Homer Foot kept his promise, and in 1842 Stebbins became a partner in the company. A year later he married his wife Maria, and the couple first lived on Elm Street, and then at the corner of Main and Emery Streets, and finally on Byers Street before purchasing this house from John Mills in 1857. They had a total of seven children: John, Mary, Elizabeth, Annie, Fannie, Maria, and an unnamed child who died shortly after birth. Mary also died in infancy, but the five surviving children all lived here in this house with their parents.

Aside from Foot’s store, Stebbins was also involved in a number of other companies, serving as a director and, at various times, as president of the Springfield Institution for Savings, the Holyoke Water Power Company, the Ludlow Manufacturing Company, and the Hampshire Paper Company. In the process he became a wealthy man, with the 1870 census listing his real estate as being worth $73,000, plus a personal estate worth $30,000, for a total net worth of more than $2 million in today’s dollars. He was also involved in politics, serving as a city alderman in 1853, a member of the school committee from 1865 to 1869 and in 1873, and as a state legislator in 1883.

His wife Maria died in 1891, and John died in 1899, but this house remained in the Stebbins family for many years. Of the five children who survived to adulthood, neither Annie nor Maria ever married, and they lived here for the rest of their lives. The 1920 census shows them living here with their nephew, 48-year-old John, who was the son of their brother John. Maria died in 1928, and by 1930 Annie was living here alone, aside from two servants. She would remain here until her death in 1939, around the same time that the first photo was taken.

After Annie’s death, the house was inherited by her nephew Carl Stebbins, the oldest son of her brother John. He had grown up in this house with his parents and grandparents, but he later moved to Tacoma, Washington, before eventually returning to Springfield. By the 1940 census he was 70 years old, and was living here with his wife Grace, their daughter Grace, and his wife’s sister, Rebecca Birnie. He lived here until his death a decade later, and his wife remained here until her death in 1961, more than a century after the Stebbins family first moved into this house.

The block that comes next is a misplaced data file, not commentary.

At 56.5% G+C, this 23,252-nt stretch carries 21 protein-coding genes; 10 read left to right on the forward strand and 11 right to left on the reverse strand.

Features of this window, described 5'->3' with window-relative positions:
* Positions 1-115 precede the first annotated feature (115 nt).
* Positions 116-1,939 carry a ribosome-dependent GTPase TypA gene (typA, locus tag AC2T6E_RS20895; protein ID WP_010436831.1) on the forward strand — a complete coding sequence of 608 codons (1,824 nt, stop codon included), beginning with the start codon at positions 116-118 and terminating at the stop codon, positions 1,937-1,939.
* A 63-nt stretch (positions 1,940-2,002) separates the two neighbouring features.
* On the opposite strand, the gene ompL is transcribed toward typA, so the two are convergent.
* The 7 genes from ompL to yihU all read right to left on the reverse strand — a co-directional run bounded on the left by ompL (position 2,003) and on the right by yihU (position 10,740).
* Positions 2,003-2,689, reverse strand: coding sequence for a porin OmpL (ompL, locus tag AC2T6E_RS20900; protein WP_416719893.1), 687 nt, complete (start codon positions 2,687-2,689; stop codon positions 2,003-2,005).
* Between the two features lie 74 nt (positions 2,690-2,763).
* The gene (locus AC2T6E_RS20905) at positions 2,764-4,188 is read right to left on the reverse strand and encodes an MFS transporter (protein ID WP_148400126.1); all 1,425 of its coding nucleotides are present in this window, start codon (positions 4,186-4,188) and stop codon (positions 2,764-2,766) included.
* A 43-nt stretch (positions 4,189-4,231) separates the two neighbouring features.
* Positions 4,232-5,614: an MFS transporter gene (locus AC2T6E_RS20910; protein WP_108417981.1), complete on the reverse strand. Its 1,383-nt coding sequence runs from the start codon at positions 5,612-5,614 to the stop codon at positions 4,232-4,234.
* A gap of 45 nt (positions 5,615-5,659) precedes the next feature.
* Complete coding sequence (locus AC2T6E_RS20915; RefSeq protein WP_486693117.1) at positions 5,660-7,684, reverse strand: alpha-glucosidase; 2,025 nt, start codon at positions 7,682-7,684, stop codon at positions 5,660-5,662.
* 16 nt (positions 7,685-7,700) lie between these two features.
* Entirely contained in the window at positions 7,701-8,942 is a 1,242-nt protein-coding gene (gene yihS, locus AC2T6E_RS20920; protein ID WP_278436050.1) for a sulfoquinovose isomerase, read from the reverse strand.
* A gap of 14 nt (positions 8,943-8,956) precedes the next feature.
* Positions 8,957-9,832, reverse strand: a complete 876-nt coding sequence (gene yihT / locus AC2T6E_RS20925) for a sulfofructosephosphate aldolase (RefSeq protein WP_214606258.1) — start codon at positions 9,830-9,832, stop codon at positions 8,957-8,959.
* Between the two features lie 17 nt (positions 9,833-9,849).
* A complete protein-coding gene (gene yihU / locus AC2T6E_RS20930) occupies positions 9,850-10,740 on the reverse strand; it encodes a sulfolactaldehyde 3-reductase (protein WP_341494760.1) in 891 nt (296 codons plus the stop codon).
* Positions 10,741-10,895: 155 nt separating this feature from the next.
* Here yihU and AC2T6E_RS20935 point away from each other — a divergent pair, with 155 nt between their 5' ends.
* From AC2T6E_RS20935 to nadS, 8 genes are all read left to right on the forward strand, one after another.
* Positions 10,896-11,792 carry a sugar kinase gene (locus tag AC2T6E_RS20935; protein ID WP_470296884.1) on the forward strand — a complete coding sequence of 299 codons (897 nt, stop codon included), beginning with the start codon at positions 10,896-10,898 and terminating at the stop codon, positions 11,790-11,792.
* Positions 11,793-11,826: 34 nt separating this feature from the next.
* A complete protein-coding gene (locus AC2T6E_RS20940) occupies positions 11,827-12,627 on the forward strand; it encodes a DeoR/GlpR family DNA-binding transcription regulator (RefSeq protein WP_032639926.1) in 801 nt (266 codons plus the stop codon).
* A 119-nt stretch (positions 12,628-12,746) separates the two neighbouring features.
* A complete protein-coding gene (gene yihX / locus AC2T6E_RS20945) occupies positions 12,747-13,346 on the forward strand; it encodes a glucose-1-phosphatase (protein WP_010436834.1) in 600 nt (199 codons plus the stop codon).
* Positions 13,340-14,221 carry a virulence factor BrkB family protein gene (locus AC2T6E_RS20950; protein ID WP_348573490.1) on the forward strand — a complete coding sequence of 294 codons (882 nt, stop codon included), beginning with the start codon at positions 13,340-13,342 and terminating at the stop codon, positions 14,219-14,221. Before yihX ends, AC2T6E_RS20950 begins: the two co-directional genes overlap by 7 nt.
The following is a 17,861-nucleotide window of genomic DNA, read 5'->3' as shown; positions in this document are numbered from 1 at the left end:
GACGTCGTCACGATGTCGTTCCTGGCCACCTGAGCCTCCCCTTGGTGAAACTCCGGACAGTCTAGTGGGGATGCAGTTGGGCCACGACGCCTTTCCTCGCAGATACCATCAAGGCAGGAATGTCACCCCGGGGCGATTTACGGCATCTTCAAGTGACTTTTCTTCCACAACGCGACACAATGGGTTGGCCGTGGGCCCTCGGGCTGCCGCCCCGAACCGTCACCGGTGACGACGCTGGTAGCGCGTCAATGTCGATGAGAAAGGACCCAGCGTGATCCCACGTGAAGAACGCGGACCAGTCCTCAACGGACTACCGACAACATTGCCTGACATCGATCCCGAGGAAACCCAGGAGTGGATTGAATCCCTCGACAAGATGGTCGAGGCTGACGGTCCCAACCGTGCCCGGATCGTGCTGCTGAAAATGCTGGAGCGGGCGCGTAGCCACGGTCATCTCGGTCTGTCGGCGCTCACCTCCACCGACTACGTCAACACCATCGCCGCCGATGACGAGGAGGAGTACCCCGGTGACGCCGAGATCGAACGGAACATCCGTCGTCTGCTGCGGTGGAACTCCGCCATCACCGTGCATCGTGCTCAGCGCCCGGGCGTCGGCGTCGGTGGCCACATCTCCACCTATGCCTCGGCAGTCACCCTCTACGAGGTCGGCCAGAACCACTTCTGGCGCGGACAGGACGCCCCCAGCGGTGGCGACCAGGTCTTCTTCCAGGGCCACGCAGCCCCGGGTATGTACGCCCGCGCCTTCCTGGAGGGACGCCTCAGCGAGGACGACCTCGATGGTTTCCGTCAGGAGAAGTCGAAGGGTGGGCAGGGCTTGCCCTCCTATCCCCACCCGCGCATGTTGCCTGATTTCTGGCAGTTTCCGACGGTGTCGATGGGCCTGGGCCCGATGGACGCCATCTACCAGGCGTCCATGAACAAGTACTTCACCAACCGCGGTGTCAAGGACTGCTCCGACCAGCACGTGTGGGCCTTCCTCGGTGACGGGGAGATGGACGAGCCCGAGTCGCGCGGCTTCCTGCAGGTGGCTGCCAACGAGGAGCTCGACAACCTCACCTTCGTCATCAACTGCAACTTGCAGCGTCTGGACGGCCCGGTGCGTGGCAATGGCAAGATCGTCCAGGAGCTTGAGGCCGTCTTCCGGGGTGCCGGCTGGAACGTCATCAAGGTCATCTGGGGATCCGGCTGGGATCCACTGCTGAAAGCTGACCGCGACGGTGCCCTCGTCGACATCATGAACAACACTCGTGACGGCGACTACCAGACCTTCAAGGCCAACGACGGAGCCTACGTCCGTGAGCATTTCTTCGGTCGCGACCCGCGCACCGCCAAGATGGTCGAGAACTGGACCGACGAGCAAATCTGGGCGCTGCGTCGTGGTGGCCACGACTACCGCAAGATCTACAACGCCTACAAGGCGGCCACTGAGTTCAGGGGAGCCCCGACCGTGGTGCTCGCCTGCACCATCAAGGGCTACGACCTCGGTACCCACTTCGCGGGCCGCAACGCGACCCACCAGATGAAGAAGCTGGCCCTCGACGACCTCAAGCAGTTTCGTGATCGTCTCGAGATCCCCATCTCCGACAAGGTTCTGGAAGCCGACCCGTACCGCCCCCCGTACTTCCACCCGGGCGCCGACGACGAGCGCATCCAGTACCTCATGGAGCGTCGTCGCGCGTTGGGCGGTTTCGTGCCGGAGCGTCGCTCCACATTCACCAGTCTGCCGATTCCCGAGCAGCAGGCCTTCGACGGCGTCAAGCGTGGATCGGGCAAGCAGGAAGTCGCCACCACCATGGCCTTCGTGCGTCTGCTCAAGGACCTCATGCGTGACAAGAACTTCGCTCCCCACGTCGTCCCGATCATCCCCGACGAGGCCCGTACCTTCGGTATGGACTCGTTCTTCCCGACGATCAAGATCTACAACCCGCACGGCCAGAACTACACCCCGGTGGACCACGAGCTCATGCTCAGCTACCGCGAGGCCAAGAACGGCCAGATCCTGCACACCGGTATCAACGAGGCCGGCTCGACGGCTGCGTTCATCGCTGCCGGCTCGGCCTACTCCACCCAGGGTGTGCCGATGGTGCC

Their daughter Grace sold the property in 1962, and the house remained vacant for a number of years. During this time the interior was vandalized, but by the early 1970s it had new owners and was carefully restored. The house was individually listed on the National Register of Historic Places in 1973, and the following year it became part of the Ames Hill/Crescent Hill Historic District, which encompasses the many historic 19th and early 20th century homes in the neighborhood. Today, the house shows some changes from its 1930s appearance, including different first-floor windows on the left side, but overall it still stands as one of the grandest and most architecturally-significant houses in the city.

Isaac Mills House, Springfield, Mass

The house at 2 Crescent Hill in Springfield, around 1938-1939. Image courtesy of the Springfield Preservation Trust.

The house in 2017:

This house was built in 1859, at the corner of Crescent Hill and Pine Street, and was originally the home of Isaac Mills. He was about 33 years old at the time, and was the son of John Mills, a prominent lawyer and politician who lived across the street in an elegant Italianate villa. John Mills held a number of political offices, including President of the Massachusetts Senate, U.S. Attorney for the District of Massachusetts, and Treasurer and Receiver-General of Massachusetts.

However, Isaac did not follow his father into law or politics, and instead became a local businessman. In the late 1840s, he was a partner in the Springfield-based railroad car manufacturing company of Dean, Packard & Mills. This company proved short-lived, though, and by 1853 he was working for the coal company of his father-in-law, Edmund Palmer. During the 1855 census, he and his wife Ann were living in his father’s house on Crescent Hill, but by the end of the decade they had moved into this newly-built house across the street.

Isaac eventually took over his father-in-law’s coal company and ran it until his death in 1892. Ann died the following year, but their two daughters, Emily and Elizabeth, inherited this house and lived here for the rest of their lives. Neither of them ever married, and early 20th century census records show them living here alone except for a servant. Emily died in 1934, but Elizabeth was still living here when the first photo was taken, some 80 years after she moved here with her parents as an infant.

Elizabeth Mills died in 1944, but the exterior of the house has remained well-preserved since then. Most of the shutters are now gone, but otherwise the house looks essentially the same as it did almost 80 years ago. Along with the other 19th and early 20th century homes in the area, the house is now part of the Ames Hill/Crescent Hill Historic District, which was added to the National Register of Historic Places in 1974.